The government has reintroduced and passed a raft of measures that faced an uncertain fate when the House of Representatives was dissolved and the Senate prorogued due to the calling of the Federal Election earlier this year. One of these measures that have recently passed all stages is the removal of the $250 non-deductible threshold for work-related self-education expenses, which will apply to assessments for the 2022-23 income year and onwards.
Self-education expenses are generally deductible if there is a sufficient connection with the taxpayer’s income-producing activities, however, the amount of deduction was previously limited by s 82A of the Income Tax Assessment Act 1936 (Cth) (ITAA 1936) so that only the excess over $250 may be deductible. This deduction limit was an artifact from when the self-education deduction measure was first introduced more than 4 decades ago, which occurred alongside a long-repealed concessional tax rebate of $250. In essence, the original intention of the deduction limit was to ensure that taxpayers did not receive both the tax rebate and a tax deduction for the same set of expenses.
Given that the $250 non-deductible threshold for work-related self-education expenses no longer served its original purpose and only adds compliance complexity and costs for individuals, stakeholders unanimously supported its removal in Treasury consultation.
Now that the non-deductible threshold for work-related self-education expenses has been removed, individual taxpayers only need to consider the deductibility of their self-education expenses by reference to s 8-1 of the Income Tax Assessment Act 1997 (Cth) (ITAA 1997). This means that individuals can claim a deduction for self-education expenses if the following applies:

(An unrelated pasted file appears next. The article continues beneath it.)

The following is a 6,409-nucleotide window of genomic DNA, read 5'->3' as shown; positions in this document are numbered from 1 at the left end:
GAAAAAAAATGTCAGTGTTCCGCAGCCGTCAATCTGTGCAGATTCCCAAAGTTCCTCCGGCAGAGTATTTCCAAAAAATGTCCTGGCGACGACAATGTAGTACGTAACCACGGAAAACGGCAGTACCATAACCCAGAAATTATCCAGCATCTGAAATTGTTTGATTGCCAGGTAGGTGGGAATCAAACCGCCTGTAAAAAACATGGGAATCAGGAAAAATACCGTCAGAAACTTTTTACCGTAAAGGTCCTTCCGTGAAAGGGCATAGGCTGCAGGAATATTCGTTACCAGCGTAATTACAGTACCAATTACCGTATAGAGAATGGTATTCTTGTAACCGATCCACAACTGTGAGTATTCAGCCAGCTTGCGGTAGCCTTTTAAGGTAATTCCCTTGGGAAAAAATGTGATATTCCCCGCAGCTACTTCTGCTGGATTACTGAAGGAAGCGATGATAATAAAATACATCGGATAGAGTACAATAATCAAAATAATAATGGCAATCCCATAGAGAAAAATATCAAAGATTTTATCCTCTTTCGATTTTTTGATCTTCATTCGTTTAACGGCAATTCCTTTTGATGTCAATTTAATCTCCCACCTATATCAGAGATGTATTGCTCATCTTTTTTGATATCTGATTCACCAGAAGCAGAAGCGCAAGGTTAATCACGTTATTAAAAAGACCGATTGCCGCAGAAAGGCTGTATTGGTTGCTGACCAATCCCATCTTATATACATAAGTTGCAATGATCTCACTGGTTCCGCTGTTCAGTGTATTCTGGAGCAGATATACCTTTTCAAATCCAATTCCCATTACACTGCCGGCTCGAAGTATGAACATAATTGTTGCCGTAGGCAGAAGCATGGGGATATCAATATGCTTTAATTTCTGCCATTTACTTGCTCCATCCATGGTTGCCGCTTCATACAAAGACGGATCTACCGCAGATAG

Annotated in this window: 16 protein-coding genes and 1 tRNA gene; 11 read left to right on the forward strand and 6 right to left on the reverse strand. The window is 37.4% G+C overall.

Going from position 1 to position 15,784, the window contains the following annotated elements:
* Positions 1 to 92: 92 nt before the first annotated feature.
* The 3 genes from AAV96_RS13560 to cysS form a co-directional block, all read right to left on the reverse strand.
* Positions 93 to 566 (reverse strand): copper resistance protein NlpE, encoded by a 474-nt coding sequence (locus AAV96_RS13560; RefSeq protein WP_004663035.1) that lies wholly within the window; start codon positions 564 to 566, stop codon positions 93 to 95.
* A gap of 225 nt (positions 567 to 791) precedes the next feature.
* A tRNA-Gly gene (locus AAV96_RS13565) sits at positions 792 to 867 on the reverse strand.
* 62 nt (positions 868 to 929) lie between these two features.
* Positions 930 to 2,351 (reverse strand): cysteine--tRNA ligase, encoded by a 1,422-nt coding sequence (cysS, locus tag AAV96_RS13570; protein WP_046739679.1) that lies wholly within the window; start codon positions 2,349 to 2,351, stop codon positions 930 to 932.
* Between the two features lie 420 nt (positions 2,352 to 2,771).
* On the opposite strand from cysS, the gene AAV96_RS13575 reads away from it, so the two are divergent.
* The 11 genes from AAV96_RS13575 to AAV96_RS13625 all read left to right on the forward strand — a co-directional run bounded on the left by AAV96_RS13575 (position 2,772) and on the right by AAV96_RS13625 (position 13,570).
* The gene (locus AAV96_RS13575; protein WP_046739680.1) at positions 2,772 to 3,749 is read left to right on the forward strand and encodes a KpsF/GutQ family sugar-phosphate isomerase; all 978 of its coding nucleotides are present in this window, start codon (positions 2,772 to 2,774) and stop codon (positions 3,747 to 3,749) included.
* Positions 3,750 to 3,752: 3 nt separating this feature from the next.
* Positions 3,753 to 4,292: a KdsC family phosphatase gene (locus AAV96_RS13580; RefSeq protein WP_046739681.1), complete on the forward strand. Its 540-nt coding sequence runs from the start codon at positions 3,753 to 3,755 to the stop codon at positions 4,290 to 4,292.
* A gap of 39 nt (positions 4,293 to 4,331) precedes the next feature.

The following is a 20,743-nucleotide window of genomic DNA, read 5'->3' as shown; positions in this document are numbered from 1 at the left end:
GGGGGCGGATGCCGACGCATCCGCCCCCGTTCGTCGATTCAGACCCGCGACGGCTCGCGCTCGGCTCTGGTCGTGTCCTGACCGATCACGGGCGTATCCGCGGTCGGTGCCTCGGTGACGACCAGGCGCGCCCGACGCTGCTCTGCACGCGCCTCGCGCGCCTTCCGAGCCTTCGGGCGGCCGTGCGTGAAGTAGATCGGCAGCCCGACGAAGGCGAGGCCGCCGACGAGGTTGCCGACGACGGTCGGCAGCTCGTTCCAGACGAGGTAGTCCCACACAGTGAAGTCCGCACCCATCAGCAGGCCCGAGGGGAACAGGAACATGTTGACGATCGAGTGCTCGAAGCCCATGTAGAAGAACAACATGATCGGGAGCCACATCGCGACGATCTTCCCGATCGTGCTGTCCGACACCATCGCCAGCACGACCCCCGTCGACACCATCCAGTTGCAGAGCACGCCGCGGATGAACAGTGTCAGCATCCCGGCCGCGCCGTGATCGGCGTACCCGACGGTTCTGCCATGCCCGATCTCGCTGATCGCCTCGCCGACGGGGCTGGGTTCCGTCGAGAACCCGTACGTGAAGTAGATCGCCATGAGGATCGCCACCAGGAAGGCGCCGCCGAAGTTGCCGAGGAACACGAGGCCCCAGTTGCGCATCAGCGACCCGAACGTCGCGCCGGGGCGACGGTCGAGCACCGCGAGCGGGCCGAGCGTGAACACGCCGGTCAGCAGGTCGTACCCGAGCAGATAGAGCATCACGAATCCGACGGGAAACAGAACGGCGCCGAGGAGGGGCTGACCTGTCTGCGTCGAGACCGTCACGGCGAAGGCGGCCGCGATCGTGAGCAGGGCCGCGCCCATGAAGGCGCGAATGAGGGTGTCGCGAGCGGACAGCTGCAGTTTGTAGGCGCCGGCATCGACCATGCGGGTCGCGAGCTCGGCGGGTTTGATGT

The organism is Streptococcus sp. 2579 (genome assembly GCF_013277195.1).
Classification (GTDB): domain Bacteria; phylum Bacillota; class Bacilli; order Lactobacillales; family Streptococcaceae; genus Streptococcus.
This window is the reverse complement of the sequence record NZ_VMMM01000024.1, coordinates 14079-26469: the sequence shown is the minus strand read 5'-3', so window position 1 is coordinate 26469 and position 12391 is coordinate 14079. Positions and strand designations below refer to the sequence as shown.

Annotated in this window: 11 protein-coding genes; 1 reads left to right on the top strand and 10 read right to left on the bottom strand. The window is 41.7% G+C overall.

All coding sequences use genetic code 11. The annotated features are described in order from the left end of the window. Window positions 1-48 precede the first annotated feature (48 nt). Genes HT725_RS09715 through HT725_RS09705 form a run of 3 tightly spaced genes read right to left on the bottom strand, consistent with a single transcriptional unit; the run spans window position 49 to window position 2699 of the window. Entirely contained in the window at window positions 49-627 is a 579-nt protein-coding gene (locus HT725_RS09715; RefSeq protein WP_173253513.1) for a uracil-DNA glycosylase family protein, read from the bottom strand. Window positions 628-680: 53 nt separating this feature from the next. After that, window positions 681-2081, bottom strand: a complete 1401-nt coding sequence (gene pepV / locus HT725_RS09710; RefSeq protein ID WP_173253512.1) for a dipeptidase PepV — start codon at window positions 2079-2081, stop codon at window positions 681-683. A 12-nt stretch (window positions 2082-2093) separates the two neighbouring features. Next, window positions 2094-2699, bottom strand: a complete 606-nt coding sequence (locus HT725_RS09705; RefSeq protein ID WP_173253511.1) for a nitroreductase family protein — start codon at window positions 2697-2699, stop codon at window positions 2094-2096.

- expenditure is incurred in gaining or producing assessable income;
- the expense is not private, domestic, or capital in nature; and
- the deduction is not prevented by a provision of ITAA 1997.
With the repeal of s 82A of ITAA 1936, previous expenses, such as childcare expenses and travel expenses, that were not considered to be generally deductible but may still have been expenses for self-education and used to reduce the $250 non-deductible threshold, can no longer be deducted if it does not meet the requirements under s 8-1 of ITAA 1997.
The repeal of the non-deductible threshold will also not affect the types of self-education expenses that are deductible. For example, the costs of textbooks, stationery, and professional journals will still be deductible, while certain student contributions and payments to reduce HELP, financial supplement and other higher education debts will remain non-deductible. Similarly, self-education expenses incurred before commencing an occupation or obtaining a new occupation will remain non-deductible.
Matt is a software programmer and decides to take a course to keep up-to-date with the latest developments in the various programming languages he uses for work. Because the course is an expenditure incurred in gaining or producing his accessible income, Matt is eligible to deduct the associated fees. The total cost of the course including materials, tuition, and stationery total $3,500. Matt also incurs $250 in childcare expenses in order to attend the course.
With the repeal of s 82A of ITAA 1936, Matt is able to claim the deduction of $3,500, but not the childcare expenses. Prior to the repeal, Matt is able to use the $250 in childcare expenses to offset the $250 non-deductible threshold, so the full $3,500 could have also been deducted in that instance. However, with the repeal of s 82A, Matt no longer has to calculate or keep records of his non-deductible expenses to offset the $250 reduction to complete his tax return, thus lowering the compliance complexity and time required.
This article is for general information only. It does not make recommendations nor does it provide advice to address your personal circumstances. To make an informed decision, always contact a registered tax professional.